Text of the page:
We just returned from an extraordinary three-week trip which included a 12-day cruise of Australia and New Zealand. Here are the cities we visited: Sydney, Melbourne, Queenstown, Dunedin, Christchurch, Wellington, Tauranga, and Auckland. We explored by ship, tender, tram, bus, steamboat, and on foot. The scenery in the Fiordland National Park, New Zealand was breathtaking.
Sydney is a sophisticated harbor city of over 4 million people–it reminded us of Chicago. New Zealand is a gorgeous, young, vibrant country with more sheep than people. If these destinations are on your dream list, I urge you to go.
When we embarked, we were amused to discover that our stateroom was on Deck 10—The Library Deck! It was a lovely two-deck-high space with lots of light. Every time I passed by, there were people reading books and iPads.
Of course I checked out the collection, and was surprised by its quality. I had expected a ragtag bunch of books. Instead I found a neatly shelved popular collection. There were many titles with 2012 publication dates. I noticed The Lady Cyclist’s Guide to Kashgar (Suzanne Johnson) looked like it had spent time in the water—had it been rescued from the ocean?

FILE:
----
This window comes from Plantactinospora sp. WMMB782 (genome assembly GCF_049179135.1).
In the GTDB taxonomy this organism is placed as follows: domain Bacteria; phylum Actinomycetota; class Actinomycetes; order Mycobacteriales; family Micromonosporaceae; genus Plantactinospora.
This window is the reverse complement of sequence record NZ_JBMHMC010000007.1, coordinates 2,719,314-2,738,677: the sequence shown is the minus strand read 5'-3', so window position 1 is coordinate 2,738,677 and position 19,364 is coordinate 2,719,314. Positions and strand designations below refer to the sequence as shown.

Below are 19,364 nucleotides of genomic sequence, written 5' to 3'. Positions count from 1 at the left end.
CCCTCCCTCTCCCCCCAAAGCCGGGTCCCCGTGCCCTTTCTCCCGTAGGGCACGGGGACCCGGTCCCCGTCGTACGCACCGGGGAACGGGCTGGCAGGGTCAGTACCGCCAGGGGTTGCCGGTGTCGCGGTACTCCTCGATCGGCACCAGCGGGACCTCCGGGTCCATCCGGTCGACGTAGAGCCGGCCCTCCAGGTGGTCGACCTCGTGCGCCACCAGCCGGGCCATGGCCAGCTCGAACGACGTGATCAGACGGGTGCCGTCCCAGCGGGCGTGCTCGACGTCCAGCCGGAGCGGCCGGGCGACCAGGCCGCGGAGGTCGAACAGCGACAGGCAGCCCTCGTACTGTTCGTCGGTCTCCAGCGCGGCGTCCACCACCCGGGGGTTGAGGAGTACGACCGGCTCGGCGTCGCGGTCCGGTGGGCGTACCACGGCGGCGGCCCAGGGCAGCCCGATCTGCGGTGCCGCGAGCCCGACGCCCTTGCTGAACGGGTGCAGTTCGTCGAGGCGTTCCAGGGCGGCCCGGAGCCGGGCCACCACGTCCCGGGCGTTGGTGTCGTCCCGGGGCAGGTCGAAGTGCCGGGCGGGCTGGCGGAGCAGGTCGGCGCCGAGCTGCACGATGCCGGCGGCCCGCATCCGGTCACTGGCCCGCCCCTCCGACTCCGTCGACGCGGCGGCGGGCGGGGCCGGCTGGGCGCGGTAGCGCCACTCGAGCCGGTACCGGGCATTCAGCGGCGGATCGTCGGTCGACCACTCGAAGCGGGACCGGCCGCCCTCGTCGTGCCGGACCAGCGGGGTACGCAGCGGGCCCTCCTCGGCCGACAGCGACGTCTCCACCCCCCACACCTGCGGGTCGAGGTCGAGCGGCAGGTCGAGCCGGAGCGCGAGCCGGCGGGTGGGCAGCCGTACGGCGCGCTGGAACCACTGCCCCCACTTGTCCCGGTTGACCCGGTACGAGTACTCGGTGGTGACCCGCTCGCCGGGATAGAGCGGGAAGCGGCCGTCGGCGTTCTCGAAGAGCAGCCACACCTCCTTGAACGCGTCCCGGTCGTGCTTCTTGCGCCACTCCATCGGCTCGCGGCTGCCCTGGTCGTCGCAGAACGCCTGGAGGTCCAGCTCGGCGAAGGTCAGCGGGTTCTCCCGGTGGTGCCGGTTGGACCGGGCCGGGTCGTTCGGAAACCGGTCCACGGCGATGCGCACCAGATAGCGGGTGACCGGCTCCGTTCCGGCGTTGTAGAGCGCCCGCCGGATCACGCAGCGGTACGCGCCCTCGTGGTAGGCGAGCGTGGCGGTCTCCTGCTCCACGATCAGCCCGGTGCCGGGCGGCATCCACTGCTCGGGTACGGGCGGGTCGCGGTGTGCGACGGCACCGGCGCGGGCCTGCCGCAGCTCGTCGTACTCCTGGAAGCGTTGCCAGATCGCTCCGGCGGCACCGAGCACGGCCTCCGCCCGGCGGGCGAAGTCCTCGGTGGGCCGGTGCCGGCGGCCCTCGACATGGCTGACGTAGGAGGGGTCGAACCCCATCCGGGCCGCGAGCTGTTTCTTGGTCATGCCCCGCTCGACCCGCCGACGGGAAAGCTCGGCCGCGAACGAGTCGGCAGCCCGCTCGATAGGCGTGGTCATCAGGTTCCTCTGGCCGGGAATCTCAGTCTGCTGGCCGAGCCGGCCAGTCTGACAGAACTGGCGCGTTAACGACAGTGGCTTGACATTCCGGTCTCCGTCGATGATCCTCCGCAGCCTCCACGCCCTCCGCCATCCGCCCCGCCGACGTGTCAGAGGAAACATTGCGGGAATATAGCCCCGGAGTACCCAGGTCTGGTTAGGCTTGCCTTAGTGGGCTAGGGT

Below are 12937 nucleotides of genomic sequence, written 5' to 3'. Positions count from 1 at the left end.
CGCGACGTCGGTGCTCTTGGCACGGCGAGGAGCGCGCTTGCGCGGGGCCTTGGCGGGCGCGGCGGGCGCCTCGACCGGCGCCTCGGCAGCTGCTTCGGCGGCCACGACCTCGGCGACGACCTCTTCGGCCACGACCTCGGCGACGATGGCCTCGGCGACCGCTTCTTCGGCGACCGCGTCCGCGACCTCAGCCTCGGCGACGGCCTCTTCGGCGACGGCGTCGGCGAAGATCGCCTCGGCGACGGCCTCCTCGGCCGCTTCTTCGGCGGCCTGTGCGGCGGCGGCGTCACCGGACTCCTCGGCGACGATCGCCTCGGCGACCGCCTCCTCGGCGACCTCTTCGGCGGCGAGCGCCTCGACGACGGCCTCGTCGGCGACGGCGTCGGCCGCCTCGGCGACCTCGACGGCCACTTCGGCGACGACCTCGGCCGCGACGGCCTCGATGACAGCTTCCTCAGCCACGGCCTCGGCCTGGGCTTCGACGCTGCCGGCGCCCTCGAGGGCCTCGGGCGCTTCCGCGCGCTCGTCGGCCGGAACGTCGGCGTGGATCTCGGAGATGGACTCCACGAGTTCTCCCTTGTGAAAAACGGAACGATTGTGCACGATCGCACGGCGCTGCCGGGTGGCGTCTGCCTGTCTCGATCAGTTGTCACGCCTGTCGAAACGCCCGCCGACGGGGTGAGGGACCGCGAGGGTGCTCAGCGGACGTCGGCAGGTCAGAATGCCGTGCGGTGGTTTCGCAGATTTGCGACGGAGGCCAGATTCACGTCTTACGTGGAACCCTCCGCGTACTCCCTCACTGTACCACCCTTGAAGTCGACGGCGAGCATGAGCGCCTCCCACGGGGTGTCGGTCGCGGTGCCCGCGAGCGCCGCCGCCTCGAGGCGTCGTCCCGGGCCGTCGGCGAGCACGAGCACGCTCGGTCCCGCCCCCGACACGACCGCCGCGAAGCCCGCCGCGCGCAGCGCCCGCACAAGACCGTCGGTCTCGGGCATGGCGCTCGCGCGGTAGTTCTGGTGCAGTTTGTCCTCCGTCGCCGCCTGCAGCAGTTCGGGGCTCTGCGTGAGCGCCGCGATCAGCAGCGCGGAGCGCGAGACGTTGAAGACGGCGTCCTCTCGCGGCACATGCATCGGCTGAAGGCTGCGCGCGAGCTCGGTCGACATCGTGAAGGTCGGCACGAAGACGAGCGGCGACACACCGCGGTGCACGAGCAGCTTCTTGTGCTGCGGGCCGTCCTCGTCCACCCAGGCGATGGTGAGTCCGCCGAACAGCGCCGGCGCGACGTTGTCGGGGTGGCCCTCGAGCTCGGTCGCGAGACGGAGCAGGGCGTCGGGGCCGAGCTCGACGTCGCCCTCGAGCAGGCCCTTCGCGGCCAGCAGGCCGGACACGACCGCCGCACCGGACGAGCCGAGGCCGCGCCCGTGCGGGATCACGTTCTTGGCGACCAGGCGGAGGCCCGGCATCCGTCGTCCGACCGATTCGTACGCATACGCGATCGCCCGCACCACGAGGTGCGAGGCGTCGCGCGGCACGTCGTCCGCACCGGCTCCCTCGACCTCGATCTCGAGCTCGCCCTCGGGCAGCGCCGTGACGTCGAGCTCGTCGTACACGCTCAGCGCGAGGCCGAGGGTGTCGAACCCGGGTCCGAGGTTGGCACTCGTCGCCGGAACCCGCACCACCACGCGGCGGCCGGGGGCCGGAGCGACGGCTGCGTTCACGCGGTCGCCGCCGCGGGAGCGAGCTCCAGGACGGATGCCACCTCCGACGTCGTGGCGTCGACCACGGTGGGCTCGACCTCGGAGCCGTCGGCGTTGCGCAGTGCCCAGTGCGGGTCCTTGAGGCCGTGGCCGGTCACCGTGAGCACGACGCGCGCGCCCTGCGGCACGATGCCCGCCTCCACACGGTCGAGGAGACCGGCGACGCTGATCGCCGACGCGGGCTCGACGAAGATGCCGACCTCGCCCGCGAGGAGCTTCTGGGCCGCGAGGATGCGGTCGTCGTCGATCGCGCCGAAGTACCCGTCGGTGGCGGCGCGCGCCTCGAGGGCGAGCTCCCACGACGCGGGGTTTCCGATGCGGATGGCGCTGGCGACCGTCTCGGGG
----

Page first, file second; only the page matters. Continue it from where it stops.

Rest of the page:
I often assert that the quality of life of a city can be measured by the viability of its public library. Perhaps a cruise ship can be judged in a similar fashion–we found the services and accommodations delightful aboard the Celebrity Solstice.
During the days at sea, I explored all the outdoor seating areas looking for just the right sunny nook. It was such a pleasure to see the blue water, feel the sun, and read a book.
From the library I borrowed The Age of Desire by Nashville author Jennie Fields (2012). The novel explores the relationship between Edith Wharton, and her tutor and friend Anna Bahlmann. I also succumbed to the lure of Gone Girl by Gillian Flynn (2012), which has been on the bestseller lists for months. I was glad to be reading outdoors, so that the fresh sea breezes could blow away the book’s pathological malaise.
I took along Independent People by Halldor Laxness (1946), a saga, both elemental and comic, of the sheep farmer Bjartur of Summerhouses, Iceland. It seemed an apropos choice for New Zealand travel. For the long plane ride, I loaded on my iPad a Commissario Guido Brunetti mystery Death in a Strange Country by Donna Leon. If you don’t know this series set in Venice, Italy, I suggest it to you. But the best book I read on my trip was the new book by Kent Haruf titled Benediction (2013). It is a beautifully written, quiet book describing the love of family and friends as they await the death of the father, “Dad Lewis.”